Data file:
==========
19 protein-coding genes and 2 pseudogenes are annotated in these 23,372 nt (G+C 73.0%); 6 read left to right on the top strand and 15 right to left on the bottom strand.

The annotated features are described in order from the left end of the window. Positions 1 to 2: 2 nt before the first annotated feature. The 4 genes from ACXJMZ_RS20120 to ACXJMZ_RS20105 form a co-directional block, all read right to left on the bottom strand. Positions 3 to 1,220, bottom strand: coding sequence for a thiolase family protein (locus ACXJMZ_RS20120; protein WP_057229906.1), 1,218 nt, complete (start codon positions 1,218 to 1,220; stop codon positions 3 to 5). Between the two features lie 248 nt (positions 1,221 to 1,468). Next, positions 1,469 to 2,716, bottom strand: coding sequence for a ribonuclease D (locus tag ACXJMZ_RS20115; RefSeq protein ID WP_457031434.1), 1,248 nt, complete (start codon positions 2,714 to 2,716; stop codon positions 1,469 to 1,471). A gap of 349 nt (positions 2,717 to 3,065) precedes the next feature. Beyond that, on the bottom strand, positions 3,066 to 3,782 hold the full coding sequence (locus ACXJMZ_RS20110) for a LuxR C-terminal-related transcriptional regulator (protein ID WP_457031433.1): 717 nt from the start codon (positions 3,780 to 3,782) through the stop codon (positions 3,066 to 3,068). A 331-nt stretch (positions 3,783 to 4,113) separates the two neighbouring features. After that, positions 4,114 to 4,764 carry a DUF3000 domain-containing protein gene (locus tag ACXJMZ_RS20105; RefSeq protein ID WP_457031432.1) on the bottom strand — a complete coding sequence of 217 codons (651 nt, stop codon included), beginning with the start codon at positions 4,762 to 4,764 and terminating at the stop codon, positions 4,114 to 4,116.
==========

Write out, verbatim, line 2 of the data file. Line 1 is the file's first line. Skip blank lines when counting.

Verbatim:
The annotated features are described in order from the left end of the window. Positions 1 to 2: 2 nt before the first annotated feature. The 4 genes from ACXJMZ_RS20120 to ACXJMZ_RS20105 form a co-directional block, all read right to left on the bottom strand. Positions 3 to 1,220, bottom strand: coding sequence for a thiolase family protein (locus ACXJMZ_RS20120; protein WP_057229906.1), 1,218 nt, complete (start codon positions 1,218 to 1,220; stop codon positions 3 to 5). Between the two features lie 248 nt (positions 1,221 to 1,468). Next, positions 1,469 to 2,716, bottom strand: coding sequence for a ribonuclease D (locus tag ACXJMZ_RS20115; RefSeq protein ID WP_457031434.1), 1,248 nt, complete (start codon positions 2,714 to 2,716; stop codon positions 1,469 to 1,471). A gap of 349 nt (positions 2,717 to 3,065) precedes the next feature. Beyond that, on the bottom strand, positions 3,066 to 3,782 hold the full coding sequence (locus ACXJMZ_RS20110) for a LuxR C-terminal-related transcriptional regulator (protein ID WP_457031433.1): 717 nt from the start codon (positions 3,780 to 3,782) through the stop codon (positions 3,066 to 3,068). A 331-nt stretch (positions 3,783 to 4,113) separates the two neighbouring features. After that, positions 4,114 to 4,764 carry a DUF3000 domain-containing protein gene (locus tag ACXJMZ_RS20105; RefSeq protein ID WP_457031432.1) on the bottom strand — a complete coding sequence of 217 codons (651 nt, stop codon included), beginning with the start codon at positions 4,762 to 4,764 and terminating at the stop codon, positions 4,114 to 4,116.